Monday, January 5, 2015

How You Sayin' Hello?

I was thinking this morning about a story an old friend told me a while ago about a time when she, along with her husband, visited her brother and his wife. I do know she has a difficult relationship with this particular brother, but the story struck me at the time.

They arrived at her brother's busy house. If memory serves (mine doesn't always serve the most nutritious stuff, but I'll try) her brother had a set of twin teenagers at the time and maybe another child? Busy and energetic house as I'm imagining. The part of the story I do remember her telling me is after arriving at her brother's house, she and her husband took themselves into the living room even though her brother and his family were hanging out in the kitchen/family room area.

I couldn't figure that part out, but she was really angry about this. Angry that her brother left her husband and herself in the living room alone. I didn't say anything, but my mind was screaming, "Why? Why weren't you in the kitchen with the rest of the family?"

Looking back, I believe she wanted to be angry with her brother. Given their tenuous relationship I can only imagine why the brother left the two of them in the living room. I imagined the house as large and noisy and energetic and the place to hang out would have been in the family room with the rest of the family. I still puzzle on this one.

At the recent Pup Family Christmas that we co-hosted I had a few family members say, "Edith was here all day and never said a word to me." "Arthur sat there and never spoke to me."

When I hear others say this, I realize how idiotic it sounds. Because, yes, I've said those words as well. "They never talked to me all day." Which means I didn't talk to them. But I don't think any of us see it that way in the moment.

We sit in our seclusion, waiting for someone else to make the first move. Which isn't going to work in a family or situation where the others are waiting for the first move to come from you.

With the Pup Family, when first introduced so many years ago, the family dynamic was to not speak to the new person, which happened to be me. They are a more inclusive and perhaps shy bunch at the outset. And myself, as the new person, spring boarded off of this and I became the one who did not speak first. Probably because deep in me is that watch-and-wait thing that feeds into a bit of my introversion.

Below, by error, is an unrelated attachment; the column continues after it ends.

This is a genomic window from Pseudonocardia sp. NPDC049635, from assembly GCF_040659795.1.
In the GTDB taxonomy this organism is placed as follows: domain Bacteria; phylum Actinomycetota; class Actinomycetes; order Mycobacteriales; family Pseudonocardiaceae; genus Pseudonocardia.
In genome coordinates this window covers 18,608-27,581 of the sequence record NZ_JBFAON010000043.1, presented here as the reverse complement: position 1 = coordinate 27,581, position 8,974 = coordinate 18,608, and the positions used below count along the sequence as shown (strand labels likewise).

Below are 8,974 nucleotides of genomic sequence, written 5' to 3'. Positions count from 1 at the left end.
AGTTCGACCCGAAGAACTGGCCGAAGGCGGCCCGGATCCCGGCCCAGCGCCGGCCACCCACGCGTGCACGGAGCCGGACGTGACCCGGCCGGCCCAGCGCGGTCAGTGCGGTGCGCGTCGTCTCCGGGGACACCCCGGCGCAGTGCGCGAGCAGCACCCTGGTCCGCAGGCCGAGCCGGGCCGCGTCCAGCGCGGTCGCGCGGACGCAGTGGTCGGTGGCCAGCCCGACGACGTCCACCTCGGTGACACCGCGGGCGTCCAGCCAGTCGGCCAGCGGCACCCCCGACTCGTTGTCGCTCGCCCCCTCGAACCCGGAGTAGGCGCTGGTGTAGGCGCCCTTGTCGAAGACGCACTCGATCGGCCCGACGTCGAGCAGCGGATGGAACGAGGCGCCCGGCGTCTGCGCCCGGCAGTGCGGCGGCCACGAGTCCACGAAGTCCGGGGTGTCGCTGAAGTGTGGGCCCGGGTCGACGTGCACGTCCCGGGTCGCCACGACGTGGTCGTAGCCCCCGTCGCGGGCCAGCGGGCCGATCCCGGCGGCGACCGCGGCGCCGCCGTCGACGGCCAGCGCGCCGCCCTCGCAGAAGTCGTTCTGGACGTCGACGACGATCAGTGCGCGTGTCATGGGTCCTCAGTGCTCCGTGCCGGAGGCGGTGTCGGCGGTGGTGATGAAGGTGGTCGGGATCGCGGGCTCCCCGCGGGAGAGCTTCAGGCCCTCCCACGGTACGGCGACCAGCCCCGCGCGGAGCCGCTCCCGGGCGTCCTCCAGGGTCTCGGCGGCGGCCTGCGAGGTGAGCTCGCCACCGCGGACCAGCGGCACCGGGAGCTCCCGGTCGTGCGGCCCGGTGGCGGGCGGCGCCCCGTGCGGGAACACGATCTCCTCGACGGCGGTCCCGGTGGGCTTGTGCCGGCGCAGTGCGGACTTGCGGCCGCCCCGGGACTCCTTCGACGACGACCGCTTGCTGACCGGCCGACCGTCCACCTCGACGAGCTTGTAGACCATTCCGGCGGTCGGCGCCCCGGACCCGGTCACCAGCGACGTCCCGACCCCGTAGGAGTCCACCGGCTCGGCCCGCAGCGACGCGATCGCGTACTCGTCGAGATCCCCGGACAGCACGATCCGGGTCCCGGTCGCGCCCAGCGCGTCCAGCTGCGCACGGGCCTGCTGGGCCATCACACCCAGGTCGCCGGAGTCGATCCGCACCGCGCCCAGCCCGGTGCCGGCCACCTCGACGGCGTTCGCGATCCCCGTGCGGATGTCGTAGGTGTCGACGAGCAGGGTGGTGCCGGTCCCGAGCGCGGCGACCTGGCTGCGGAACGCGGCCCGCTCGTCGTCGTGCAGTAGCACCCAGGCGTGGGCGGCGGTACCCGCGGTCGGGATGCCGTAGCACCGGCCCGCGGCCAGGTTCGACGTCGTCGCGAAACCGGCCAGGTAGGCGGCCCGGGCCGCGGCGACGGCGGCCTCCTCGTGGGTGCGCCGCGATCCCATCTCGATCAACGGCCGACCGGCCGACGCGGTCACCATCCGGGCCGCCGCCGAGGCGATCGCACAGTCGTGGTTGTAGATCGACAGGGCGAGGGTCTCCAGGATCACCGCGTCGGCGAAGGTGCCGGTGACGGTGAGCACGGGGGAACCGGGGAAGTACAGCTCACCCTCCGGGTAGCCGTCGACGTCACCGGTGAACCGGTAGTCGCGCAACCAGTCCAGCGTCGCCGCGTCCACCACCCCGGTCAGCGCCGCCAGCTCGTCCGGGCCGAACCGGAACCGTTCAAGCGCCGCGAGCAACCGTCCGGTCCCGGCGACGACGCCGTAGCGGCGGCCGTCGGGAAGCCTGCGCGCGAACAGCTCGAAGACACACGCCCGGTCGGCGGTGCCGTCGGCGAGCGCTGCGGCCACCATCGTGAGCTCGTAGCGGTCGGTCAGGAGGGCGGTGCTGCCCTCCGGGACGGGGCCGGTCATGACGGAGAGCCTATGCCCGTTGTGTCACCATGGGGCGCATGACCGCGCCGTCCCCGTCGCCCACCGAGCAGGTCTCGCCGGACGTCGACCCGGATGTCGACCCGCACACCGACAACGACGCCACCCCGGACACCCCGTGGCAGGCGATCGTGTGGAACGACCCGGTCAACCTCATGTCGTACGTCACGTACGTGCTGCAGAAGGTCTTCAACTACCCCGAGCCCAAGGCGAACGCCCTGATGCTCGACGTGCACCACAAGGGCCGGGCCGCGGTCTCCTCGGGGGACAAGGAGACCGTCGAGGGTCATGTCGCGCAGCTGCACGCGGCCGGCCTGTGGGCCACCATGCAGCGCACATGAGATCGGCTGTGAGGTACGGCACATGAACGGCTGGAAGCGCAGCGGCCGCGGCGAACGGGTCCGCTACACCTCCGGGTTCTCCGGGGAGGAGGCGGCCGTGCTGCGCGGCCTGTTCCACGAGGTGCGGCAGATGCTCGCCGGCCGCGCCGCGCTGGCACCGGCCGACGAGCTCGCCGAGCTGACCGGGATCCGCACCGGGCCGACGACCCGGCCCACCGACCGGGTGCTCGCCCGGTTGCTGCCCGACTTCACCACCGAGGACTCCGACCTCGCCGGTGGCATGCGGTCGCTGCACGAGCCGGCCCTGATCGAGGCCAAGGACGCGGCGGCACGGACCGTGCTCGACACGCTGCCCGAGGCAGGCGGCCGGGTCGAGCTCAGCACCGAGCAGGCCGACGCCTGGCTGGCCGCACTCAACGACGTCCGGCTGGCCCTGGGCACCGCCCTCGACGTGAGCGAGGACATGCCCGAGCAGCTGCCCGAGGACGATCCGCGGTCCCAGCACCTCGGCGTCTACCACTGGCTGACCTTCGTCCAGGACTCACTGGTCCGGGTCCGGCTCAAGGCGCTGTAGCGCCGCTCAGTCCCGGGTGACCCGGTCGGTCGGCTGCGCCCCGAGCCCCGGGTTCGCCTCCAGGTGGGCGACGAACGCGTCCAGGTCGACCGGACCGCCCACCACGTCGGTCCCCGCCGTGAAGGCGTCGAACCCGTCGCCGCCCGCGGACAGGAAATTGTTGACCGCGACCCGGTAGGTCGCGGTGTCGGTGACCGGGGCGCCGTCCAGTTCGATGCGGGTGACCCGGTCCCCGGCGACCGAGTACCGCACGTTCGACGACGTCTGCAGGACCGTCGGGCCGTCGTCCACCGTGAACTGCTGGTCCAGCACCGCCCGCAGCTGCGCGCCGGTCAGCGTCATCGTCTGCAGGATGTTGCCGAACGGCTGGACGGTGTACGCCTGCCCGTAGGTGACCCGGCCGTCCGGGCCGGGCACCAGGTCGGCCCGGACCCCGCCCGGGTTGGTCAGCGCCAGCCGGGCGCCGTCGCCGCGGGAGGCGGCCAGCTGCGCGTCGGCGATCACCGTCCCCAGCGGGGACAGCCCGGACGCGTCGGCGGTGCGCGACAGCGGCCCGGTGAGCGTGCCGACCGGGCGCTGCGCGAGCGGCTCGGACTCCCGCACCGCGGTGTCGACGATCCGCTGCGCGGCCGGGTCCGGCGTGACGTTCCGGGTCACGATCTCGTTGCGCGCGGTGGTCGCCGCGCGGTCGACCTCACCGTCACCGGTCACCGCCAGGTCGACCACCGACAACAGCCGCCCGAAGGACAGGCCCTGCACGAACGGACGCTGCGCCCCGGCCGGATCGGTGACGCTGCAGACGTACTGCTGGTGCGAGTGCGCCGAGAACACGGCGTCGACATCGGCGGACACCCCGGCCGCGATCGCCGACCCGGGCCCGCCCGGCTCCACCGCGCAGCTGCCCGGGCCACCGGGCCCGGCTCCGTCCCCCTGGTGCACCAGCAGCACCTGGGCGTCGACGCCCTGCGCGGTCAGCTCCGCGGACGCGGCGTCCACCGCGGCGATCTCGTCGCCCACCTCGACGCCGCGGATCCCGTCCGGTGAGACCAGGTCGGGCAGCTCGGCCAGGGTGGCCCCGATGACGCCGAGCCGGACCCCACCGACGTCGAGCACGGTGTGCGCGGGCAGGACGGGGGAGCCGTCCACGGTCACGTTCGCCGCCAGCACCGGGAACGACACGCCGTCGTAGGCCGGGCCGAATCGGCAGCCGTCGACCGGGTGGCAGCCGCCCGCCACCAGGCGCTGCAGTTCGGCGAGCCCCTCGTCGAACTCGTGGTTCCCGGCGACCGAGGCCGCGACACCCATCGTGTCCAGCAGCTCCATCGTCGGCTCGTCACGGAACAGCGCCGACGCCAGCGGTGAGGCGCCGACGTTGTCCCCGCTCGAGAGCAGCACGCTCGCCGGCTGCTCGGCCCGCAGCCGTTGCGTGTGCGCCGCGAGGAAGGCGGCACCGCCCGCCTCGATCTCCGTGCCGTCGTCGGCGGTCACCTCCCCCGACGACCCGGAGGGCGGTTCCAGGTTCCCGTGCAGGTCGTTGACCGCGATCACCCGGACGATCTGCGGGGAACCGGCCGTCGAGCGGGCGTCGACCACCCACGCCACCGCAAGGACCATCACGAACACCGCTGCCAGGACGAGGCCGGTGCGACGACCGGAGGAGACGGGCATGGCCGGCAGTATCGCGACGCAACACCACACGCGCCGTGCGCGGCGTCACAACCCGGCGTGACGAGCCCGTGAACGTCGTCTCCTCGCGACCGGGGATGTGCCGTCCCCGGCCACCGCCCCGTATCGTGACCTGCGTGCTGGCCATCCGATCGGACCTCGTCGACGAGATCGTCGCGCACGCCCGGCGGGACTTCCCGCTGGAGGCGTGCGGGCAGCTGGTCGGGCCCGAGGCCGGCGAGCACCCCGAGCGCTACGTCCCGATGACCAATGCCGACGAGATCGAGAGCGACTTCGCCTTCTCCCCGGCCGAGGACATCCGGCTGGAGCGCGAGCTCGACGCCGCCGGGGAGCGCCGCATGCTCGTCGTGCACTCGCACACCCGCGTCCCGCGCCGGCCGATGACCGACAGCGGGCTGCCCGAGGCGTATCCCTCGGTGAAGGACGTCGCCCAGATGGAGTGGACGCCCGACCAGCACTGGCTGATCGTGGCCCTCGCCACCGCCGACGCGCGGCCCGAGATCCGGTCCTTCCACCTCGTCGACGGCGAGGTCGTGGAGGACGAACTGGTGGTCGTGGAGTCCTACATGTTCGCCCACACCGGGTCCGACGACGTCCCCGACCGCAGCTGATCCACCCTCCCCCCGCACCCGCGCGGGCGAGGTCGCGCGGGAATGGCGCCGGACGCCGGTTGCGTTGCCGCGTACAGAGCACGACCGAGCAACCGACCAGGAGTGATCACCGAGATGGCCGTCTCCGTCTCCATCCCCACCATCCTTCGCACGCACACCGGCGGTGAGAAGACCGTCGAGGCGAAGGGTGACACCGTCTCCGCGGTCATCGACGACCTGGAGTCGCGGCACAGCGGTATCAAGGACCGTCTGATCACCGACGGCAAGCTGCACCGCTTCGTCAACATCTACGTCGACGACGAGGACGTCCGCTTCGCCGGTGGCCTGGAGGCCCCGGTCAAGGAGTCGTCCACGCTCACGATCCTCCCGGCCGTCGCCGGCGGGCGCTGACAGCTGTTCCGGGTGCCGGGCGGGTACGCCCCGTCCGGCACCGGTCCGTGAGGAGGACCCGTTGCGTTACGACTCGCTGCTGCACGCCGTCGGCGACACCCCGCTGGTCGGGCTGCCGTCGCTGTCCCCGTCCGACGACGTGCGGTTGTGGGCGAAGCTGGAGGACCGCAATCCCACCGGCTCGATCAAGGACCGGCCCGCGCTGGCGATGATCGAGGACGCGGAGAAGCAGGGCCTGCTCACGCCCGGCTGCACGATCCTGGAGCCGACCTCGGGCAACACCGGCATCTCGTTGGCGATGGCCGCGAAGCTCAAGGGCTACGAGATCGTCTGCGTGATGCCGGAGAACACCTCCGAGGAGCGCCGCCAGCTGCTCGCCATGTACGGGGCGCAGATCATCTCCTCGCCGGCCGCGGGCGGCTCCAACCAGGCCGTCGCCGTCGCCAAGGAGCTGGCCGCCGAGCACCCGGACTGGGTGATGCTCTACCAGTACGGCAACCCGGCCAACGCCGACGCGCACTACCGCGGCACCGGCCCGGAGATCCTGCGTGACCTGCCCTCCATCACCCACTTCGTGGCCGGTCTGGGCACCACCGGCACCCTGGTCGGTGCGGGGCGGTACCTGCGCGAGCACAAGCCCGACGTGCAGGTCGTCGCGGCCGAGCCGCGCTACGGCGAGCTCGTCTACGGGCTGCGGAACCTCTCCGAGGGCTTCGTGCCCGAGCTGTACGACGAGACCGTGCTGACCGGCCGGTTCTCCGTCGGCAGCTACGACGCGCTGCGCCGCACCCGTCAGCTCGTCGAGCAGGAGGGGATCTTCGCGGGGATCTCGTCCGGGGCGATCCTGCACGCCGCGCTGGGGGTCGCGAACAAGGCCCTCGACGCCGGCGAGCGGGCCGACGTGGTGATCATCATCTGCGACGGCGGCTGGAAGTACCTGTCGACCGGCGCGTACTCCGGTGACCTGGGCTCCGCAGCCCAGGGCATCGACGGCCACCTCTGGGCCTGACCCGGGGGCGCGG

Of course, all these years later, I know some of them very well, some not so well, and some not at all. That's how it is sometimes yes? But it is never fair of me to say about anyone, "He didn't talk to me. I sat here all day and he didn't talk to me." Make the effort, silly! You'll soon find out if they want to speak to you or not.

I do love how no matter what your age, if your mind is open you can make changes. But only to yourself as I have to remind MYSELF constantly. Being loud and stubborn isn't going to make a heap of difference to anyone else.

If not, you'll find yourself sitting in the living room all alone while everyone else is in the family room having the best time.


T said...

Insecurities erode the best of us.

I find it unbearably awkward to be in a situation, family or otherwise, where the silence is deafening. I wait -- as long as I can, but if I have to, I WILL make the first move.

Since Mom died, our family has become somewhat estranged, sadly. This bothers me greatly. I've tried to fix it to no avail.

I envy those with large families who take time for each other, if only during the Christmas season.

Deborah said...

I envy those families as well! My sister always says that every family has their crap and she may be right, but it does seem that some families have a better time at getting over and beyond that crap.